Causality violations are typically seen as unrealistic and undesirable features of a physical model. The following points out three reasons why causality violations, which Bonnor and Steadman identified even in solutions to the Einstein equation referring to ordinary laboratory situations, are not necessarily undesirable. First, a space-time in which every causal curve can be extended into a closed causal curve is singularity free—a necessary property of a globally applicable physical theory. Second, a causality-violating space-time exhibits a nontrivial topology—no closed timelike curve (CTC) can be homotopic among CTCs to a point, or that point would not be causally well behaved—and nontrivial topology has been explored as a model of particles. Finally, if every causal curve in a given space-time passes through an event horizon, a property which can be called “causal censorship”, then that space-time with event horizons excised would still be causally well behaved.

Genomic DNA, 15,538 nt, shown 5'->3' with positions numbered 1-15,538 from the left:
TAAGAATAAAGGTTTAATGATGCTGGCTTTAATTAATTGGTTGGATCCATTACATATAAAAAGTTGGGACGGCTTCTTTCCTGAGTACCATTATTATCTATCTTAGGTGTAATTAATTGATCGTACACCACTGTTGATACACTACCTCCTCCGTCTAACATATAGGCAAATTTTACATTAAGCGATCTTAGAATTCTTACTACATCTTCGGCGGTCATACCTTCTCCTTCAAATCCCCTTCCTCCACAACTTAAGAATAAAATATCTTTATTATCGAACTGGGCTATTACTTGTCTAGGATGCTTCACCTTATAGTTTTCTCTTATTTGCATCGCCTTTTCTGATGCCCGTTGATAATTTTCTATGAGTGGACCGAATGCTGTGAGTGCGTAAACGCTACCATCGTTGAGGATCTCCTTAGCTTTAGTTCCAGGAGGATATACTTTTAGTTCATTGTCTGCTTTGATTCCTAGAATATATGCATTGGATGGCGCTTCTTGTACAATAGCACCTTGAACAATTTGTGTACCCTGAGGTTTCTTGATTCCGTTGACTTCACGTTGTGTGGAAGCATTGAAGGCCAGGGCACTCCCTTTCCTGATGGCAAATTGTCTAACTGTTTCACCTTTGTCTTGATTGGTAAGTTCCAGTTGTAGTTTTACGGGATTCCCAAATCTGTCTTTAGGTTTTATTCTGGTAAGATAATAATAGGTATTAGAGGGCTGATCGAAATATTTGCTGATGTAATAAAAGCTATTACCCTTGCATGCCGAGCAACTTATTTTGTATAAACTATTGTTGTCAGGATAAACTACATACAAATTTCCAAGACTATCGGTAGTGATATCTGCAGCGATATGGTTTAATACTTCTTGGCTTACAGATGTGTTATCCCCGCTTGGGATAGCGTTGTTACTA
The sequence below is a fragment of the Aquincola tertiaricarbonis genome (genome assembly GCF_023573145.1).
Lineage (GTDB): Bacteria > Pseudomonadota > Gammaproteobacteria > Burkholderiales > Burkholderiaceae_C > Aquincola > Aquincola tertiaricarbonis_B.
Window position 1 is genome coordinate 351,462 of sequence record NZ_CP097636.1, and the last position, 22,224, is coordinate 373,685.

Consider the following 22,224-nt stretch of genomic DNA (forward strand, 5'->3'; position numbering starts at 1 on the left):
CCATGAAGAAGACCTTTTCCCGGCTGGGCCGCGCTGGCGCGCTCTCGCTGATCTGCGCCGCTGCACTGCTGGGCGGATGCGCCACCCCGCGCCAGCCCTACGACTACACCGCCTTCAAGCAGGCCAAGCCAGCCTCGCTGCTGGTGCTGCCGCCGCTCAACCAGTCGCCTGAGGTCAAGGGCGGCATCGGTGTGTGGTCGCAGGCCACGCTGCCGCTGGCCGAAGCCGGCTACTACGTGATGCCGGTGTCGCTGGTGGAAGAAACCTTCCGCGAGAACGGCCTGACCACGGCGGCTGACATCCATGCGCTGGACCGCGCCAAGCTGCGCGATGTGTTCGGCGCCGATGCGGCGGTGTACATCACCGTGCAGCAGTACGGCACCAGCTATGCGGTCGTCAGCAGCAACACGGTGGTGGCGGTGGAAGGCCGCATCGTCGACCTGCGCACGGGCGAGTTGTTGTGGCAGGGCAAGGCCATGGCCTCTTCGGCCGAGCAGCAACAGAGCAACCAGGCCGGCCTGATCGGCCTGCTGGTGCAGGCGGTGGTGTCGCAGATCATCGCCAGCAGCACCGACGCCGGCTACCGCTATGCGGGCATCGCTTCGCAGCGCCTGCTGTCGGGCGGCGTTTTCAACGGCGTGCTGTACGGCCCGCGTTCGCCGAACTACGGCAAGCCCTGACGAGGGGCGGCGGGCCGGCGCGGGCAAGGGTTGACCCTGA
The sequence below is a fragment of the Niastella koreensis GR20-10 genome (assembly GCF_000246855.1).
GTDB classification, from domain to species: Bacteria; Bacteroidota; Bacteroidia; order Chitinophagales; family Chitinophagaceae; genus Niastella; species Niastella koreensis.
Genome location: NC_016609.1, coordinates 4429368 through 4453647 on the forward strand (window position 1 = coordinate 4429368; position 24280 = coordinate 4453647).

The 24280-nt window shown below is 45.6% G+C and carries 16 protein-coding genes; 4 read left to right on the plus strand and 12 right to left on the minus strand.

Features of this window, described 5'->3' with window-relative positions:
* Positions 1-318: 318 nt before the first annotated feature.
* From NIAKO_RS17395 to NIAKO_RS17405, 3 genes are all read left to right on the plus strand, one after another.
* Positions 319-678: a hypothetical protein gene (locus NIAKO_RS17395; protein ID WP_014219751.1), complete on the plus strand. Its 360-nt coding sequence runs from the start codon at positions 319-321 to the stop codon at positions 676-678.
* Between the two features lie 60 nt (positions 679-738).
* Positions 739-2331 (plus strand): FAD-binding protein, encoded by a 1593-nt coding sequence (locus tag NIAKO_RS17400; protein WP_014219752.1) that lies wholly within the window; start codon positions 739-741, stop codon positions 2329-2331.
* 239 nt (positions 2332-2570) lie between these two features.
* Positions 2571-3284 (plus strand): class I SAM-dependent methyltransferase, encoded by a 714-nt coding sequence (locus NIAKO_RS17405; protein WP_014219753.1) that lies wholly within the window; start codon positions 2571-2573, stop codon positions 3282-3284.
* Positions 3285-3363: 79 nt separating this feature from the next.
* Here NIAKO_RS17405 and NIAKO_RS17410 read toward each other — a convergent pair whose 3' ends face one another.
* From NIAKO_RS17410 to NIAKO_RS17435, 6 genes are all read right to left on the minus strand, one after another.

General relativity Differential geometry Spacetime topology
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